Regards,


Image credit: EagleEye80



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Alexandre Trentini
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Curitiba
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Re: Terraforming Mars - In which global warming in one of the goals - down to the basics review
Excellent review, I agree with almost all of your points, the "take that" effects are a little bit unnecessary, although I understand why they are there, and not just because of the interaction. It is mainly to prevent someone to just accumulate too much resources and use it in an unstoppable combo.

There are 20 cards in the deck of 208 cards that have this effect, almost all of that cards have little and costly effects, there is although some that take more plants (mainly the "take that" cards aim for the plants) from adversaries.

So in the end, although it bothers me because I'm sure there have to be a better solution to all this issues these cards are intended to "fix", this doesn't bother me too much because it represent, if most, 10% of the cards in the game, and in many cases they aren't even attractive, depending on the play style of the players.
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Scott Daniel
United States
San Diego
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Re: Terraforming Mars - In which global warming in one of the goals - down to the basics review
Nice review, I'd add you need to place the 9 oceans as well to trigger the end-game.
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Alexandre Trentini
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Re: Terraforming Mars - In which global warming in one of the goals - down to the basics review
Formersd wrote:
Nice review, I'd add you need to place the 9 oceans as well to trigger the end-game.


Very relevant!!!
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Gringe Commander
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Re: Terraforming Mars - In which global warming in one of the goals - down to the basics review
I would move interactivity to the bad side.
In a 4 player game, every player has enough boardspace to build the most valuable city/forest comstellation (7hex-design).
There is no other interaction with players, expept the few cards that destroy other players plants.
During our games nobody took any interest in the cards played by other players, only a quick check that the cost are paid.
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Örjan Almén
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Re: Terraforming Mars - In which global warming in one of the goals - down to the basics review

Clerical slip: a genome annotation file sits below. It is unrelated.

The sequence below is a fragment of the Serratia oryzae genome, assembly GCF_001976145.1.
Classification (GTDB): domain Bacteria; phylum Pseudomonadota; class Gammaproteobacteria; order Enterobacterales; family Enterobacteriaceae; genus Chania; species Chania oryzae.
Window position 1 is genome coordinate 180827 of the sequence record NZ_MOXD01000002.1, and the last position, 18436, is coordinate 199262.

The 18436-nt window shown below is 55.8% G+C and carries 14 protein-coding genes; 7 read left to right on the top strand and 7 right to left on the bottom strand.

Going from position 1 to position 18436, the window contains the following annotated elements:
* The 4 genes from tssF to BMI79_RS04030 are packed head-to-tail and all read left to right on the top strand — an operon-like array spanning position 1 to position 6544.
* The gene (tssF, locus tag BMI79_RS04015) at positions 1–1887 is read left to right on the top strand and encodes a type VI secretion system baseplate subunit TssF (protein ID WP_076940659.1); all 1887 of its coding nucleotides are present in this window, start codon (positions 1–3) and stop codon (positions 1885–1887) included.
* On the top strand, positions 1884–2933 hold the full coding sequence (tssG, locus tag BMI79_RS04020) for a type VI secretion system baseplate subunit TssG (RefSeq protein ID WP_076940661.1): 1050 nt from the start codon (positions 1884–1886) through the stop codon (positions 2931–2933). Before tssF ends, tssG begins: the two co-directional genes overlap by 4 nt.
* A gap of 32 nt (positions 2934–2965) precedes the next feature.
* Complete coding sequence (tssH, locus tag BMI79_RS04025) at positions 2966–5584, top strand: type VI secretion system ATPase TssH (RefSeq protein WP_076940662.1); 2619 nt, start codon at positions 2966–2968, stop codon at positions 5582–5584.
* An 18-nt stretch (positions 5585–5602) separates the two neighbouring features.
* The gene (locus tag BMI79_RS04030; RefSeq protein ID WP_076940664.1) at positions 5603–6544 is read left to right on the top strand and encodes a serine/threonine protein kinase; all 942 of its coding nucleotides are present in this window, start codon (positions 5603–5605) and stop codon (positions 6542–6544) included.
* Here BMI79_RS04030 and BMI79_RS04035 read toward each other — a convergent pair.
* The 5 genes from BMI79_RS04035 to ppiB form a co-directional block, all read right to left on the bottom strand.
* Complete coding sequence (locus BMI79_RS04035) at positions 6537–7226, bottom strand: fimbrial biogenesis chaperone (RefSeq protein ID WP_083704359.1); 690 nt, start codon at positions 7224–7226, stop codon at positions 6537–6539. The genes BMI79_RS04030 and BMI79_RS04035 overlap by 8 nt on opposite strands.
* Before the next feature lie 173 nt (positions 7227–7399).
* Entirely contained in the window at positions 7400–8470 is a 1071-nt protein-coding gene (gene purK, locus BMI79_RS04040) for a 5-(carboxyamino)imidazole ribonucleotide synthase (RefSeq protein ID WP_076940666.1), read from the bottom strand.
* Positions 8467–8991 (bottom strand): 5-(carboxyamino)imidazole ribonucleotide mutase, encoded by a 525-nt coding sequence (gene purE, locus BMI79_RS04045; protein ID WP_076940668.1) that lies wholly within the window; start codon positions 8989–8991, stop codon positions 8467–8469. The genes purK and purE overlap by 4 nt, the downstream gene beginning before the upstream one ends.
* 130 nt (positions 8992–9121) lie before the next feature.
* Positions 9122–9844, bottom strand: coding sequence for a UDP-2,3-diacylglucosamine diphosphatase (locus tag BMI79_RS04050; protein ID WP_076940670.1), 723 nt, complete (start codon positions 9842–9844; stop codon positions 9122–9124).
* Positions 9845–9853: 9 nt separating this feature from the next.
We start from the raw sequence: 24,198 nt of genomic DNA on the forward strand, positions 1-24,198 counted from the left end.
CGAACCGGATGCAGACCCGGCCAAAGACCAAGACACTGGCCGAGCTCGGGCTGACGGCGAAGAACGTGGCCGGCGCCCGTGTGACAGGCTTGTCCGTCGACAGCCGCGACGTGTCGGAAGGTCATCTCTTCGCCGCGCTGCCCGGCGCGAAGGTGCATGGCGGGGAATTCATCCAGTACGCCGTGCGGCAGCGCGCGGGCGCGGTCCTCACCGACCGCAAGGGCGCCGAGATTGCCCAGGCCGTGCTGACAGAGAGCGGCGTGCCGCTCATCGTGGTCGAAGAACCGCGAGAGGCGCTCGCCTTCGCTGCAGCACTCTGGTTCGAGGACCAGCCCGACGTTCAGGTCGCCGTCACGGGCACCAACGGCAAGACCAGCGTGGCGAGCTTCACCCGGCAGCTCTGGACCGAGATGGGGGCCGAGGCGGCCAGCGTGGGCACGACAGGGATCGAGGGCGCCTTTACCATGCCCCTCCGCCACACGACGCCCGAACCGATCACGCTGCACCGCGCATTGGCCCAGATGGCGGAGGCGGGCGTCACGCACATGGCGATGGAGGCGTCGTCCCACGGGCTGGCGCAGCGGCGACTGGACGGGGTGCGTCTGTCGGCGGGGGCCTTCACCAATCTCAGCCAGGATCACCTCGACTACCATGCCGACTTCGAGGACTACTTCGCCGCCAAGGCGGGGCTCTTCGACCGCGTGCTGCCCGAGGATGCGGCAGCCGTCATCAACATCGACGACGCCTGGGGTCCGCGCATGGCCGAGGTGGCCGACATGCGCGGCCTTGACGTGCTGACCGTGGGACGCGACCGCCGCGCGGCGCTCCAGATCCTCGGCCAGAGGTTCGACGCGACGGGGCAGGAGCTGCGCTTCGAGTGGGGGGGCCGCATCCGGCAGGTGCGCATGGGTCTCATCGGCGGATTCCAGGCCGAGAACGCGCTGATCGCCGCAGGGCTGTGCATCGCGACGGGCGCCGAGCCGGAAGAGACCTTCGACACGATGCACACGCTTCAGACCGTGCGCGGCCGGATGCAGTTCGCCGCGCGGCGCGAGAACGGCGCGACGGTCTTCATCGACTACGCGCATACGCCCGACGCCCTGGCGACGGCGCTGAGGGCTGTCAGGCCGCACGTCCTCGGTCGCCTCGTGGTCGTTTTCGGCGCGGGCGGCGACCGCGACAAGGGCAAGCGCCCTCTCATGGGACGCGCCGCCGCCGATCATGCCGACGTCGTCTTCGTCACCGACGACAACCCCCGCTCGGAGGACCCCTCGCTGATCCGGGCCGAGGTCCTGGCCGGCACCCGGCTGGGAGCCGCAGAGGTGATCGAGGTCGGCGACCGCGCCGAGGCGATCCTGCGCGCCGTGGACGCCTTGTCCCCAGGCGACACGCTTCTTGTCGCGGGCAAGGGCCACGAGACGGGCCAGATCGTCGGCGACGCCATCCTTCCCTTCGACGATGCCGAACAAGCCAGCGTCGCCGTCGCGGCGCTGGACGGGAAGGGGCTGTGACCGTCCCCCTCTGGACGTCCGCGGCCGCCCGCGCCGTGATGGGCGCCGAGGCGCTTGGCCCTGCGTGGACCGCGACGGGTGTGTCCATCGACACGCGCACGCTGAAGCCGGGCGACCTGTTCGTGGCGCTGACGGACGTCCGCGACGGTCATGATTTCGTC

GringeCommander wrote:
I would move interactivity to the bad side.
In a 4 player game, every player has enough boardspace to build the most valuable city/forest comstellation (7hex-design).
There is no other interaction with players, expept the few cards that destroy other players plants.
During our games nobody took any interest in the cards played by other players, only a quick check that the cost are paid.


Well, the 7 tile constellations are not anything to look at at all, as the cities score for ALL greenery tiles around it, not only our own, so therefore, the player interaction on the board can be rather intense at moments, especially the last few generations. People playing blocking special tiles, throwing in cities at spots where someone else wants o build or to just score the placement bonuses, both those from the board but also those from the ocean tiles. The board is clearly a great point of interaction.
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Alexandre Trentini
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Re: Terraforming Mars - In which global warming in one of the goals - down to the basics review
orjanalmen wrote:
GringeCommander wrote:
I would move interactivity to the bad side.
In a 4 player game, every player has enough boardspace to build the most valuable city/forest comstellation (7hex-design).
There is no other interaction with players, expept the few cards that destroy other players plants.
During our games nobody took any interest in the cards played by other players, only a quick check that the cost are paid.


Well, the 7 tile constellations are not anything to look at at all, as the cities score for ALL greenery tiles around it, not only our own, so therefore, the player interaction on the board can be rather intense at moments, especially the last few generations. People playing blocking special tiles, throwing in cities at spots where someone else wants o build or to just score the placement bonuses, both those from the board but also those from the ocean tiles. The board is clearly a great point of interaction.


Agreed, and the race at the end to see who increase the global ratings until they cannot be increased further offers a good sense of interaction. Of course this game is not the masterpiece of interaction between players, but I don't think this is the intention here.